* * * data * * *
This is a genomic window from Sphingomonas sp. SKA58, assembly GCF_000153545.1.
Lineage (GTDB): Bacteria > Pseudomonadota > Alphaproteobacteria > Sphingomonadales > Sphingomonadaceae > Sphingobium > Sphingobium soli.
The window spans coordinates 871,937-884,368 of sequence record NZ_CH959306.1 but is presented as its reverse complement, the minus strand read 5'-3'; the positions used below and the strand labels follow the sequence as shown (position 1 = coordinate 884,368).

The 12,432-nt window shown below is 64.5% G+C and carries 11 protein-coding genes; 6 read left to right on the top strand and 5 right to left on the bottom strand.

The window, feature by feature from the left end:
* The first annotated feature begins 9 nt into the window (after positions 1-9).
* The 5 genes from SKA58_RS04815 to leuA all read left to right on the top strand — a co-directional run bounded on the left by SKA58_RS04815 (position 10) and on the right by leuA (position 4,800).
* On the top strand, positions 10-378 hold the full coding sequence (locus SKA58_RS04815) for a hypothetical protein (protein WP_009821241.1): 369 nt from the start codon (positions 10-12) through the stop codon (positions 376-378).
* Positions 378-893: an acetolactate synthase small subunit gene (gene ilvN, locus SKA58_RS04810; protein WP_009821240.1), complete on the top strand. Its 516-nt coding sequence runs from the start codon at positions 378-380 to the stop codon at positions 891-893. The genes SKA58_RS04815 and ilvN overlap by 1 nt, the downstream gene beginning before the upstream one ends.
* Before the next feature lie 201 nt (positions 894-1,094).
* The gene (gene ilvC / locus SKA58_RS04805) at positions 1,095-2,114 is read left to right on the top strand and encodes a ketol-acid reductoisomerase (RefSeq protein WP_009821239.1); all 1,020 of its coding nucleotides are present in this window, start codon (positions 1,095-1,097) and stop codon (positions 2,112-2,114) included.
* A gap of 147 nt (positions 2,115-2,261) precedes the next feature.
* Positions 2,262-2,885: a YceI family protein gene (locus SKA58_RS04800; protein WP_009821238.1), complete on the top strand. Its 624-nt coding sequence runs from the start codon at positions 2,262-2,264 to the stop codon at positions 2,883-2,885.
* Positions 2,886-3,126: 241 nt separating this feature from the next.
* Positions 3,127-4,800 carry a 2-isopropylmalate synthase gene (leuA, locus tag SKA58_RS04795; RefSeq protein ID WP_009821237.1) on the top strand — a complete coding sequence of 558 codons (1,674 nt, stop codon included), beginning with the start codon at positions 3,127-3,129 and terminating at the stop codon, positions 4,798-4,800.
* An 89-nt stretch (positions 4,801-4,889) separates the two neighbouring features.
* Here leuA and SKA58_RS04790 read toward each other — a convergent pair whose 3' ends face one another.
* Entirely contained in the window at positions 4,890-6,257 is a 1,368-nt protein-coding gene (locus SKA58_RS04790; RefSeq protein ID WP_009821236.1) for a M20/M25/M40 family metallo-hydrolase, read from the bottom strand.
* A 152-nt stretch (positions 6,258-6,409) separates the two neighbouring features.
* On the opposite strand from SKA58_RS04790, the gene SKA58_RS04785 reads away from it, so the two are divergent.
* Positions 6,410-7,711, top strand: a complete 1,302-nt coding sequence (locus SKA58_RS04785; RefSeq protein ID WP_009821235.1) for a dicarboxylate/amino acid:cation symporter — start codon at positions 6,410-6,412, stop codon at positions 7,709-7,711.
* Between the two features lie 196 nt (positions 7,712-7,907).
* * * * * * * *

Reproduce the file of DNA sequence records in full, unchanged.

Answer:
This is a genomic window from Sphingomonas sp. SKA58, assembly GCF_000153545.1.
Lineage (GTDB): Bacteria > Pseudomonadota > Alphaproteobacteria > Sphingomonadales > Sphingomonadaceae > Sphingobium > Sphingobium soli.
The window spans coordinates 871,937-884,368 of sequence record NZ_CH959306.1 but is presented as its reverse complement, the minus strand read 5'-3'; the positions used below and the strand labels follow the sequence as shown (position 1 = coordinate 884,368).

The 12,432-nt window shown below is 64.5% G+C and carries 11 protein-coding genes; 6 read left to right on the top strand and 5 right to left on the bottom strand.

The window, feature by feature from the left end:
* The first annotated feature begins 9 nt into the window (after positions 1-9).
* The 5 genes from SKA58_RS04815 to leuA all read left to right on the top strand — a co-directional run bounded on the left by SKA58_RS04815 (position 10) and on the right by leuA (position 4,800).
* On the top strand, positions 10-378 hold the full coding sequence (locus SKA58_RS04815) for a hypothetical protein (protein WP_009821241.1): 369 nt from the start codon (positions 10-12) through the stop codon (positions 376-378).
* Positions 378-893: an acetolactate synthase small subunit gene (gene ilvN, locus SKA58_RS04810; protein WP_009821240.1), complete on the top strand. Its 516-nt coding sequence runs from the start codon at positions 378-380 to the stop codon at positions 891-893. The genes SKA58_RS04815 and ilvN overlap by 1 nt, the downstream gene beginning before the upstream one ends.
* Before the next feature lie 201 nt (positions 894-1,094).
* The gene (gene ilvC / locus SKA58_RS04805) at positions 1,095-2,114 is read left to right on the top strand and encodes a ketol-acid reductoisomerase (RefSeq protein WP_009821239.1); all 1,020 of its coding nucleotides are present in this window, start codon (positions 1,095-1,097) and stop codon (positions 2,112-2,114) included.
* A gap of 147 nt (positions 2,115-2,261) precedes the next feature.
* Positions 2,262-2,885: a YceI family protein gene (locus SKA58_RS04800; protein WP_009821238.1), complete on the top strand. Its 624-nt coding sequence runs from the start codon at positions 2,262-2,264 to the stop codon at positions 2,883-2,885.
* Positions 2,886-3,126: 241 nt separating this feature from the next.
* Positions 3,127-4,800 carry a 2-isopropylmalate synthase gene (leuA, locus tag SKA58_RS04795; RefSeq protein ID WP_009821237.1) on the top strand — a complete coding sequence of 558 codons (1,674 nt, stop codon included), beginning with the start codon at positions 3,127-3,129 and terminating at the stop codon, positions 4,798-4,800.
* An 89-nt stretch (positions 4,801-4,889) separates the two neighbouring features.
* Here leuA and SKA58_RS04790 read toward each other — a convergent pair whose 3' ends face one another.
* Entirely contained in the window at positions 4,890-6,257 is a 1,368-nt protein-coding gene (locus SKA58_RS04790; RefSeq protein ID WP_009821236.1) for a M20/M25/M40 family metallo-hydrolase, read from the bottom strand.
* A 152-nt stretch (positions 6,258-6,409) separates the two neighbouring features.
* On the opposite strand from SKA58_RS04790, the gene SKA58_RS04785 reads away from it, so the two are divergent.
* Positions 6,410-7,711, top strand: a complete 1,302-nt coding sequence (locus SKA58_RS04785; RefSeq protein ID WP_009821235.1) for a dicarboxylate/amino acid:cation symporter — start codon at positions 6,410-6,412, stop codon at positions 7,709-7,711.
* Between the two features lie 196 nt (positions 7,712-7,907).